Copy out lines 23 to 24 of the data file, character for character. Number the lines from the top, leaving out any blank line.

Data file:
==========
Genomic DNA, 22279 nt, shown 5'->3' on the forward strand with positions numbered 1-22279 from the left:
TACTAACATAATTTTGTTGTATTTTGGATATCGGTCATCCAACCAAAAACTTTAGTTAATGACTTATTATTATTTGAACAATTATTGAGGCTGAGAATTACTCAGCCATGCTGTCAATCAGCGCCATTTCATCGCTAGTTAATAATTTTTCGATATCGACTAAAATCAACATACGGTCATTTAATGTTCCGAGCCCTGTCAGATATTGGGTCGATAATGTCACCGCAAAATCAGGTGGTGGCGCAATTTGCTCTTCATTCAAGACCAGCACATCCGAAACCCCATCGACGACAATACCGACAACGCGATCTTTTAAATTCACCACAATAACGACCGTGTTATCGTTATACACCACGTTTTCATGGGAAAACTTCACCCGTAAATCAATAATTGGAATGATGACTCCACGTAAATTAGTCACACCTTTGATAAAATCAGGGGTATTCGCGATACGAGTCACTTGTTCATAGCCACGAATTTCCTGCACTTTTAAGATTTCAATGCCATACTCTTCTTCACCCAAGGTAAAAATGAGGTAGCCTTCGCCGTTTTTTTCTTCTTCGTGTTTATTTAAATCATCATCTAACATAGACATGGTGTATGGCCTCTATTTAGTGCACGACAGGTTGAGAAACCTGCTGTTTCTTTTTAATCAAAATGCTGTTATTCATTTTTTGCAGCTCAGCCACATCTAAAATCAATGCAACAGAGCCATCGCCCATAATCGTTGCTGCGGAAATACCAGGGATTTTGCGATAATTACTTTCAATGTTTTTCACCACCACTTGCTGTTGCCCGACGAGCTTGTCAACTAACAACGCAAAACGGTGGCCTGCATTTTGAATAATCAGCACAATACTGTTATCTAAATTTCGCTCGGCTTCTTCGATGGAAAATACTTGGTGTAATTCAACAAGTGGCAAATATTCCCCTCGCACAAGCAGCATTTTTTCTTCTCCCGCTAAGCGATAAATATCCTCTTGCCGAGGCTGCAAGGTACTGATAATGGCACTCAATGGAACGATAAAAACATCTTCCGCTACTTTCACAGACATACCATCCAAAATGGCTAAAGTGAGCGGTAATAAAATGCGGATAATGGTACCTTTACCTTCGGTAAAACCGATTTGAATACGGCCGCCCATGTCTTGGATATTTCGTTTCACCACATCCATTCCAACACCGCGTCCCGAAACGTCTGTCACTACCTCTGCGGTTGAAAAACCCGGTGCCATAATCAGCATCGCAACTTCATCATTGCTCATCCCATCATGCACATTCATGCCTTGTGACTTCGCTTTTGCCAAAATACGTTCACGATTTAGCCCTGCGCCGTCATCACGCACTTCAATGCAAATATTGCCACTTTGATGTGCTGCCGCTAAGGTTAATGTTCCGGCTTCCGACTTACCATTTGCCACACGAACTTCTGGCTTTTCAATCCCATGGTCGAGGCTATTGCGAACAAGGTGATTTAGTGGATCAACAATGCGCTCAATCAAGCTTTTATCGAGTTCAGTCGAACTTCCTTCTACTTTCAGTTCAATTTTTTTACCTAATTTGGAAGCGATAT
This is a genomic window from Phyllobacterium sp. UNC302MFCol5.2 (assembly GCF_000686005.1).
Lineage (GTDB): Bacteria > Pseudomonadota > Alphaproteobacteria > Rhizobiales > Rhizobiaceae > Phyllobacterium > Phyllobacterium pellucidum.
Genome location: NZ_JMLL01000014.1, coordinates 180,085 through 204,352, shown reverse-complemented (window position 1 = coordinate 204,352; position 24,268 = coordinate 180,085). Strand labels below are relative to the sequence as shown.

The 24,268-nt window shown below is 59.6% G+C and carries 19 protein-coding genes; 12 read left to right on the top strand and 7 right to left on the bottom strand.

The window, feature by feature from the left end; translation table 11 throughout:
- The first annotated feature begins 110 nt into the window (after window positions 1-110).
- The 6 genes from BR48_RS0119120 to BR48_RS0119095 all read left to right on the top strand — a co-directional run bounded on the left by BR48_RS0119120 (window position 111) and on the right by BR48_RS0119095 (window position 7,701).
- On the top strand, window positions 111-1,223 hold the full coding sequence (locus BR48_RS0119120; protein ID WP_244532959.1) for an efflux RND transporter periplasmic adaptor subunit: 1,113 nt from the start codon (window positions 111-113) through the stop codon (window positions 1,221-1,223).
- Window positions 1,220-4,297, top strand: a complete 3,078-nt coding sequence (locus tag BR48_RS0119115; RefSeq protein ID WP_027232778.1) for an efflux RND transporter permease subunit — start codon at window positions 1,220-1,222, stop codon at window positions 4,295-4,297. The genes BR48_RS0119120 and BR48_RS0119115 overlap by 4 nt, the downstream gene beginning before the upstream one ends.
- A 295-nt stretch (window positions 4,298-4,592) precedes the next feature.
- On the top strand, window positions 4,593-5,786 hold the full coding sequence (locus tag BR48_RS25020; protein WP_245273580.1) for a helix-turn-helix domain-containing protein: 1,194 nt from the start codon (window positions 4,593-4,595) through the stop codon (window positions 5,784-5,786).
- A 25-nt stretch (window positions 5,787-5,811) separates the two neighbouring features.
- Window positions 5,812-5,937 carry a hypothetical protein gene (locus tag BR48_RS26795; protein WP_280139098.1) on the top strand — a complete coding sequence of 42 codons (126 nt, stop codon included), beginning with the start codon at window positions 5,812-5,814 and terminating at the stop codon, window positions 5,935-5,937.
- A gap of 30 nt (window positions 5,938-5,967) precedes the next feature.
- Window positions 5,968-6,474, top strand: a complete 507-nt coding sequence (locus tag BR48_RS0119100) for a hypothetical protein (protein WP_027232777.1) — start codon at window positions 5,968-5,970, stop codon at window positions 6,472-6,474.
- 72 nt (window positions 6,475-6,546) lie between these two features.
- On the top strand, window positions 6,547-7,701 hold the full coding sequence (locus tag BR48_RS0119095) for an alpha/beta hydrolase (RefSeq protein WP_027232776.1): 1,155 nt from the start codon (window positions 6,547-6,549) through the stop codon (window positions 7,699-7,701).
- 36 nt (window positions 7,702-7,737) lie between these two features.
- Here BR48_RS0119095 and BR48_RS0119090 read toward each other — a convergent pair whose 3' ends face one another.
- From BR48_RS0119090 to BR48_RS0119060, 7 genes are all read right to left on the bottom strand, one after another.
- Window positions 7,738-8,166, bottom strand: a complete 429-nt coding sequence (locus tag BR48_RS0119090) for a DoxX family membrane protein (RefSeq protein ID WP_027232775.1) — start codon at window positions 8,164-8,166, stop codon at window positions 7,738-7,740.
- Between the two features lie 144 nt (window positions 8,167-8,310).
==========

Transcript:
- Window positions 7,738-8,166, bottom strand: a complete 429-nt coding sequence (locus tag BR48_RS0119090) for a DoxX family membrane protein (RefSeq protein ID WP_027232775.1) — start codon at window positions 8,164-8,166, stop codon at window positions 7,738-7,740.
- Between the two features lie 144 nt (window positions 8,167-8,310).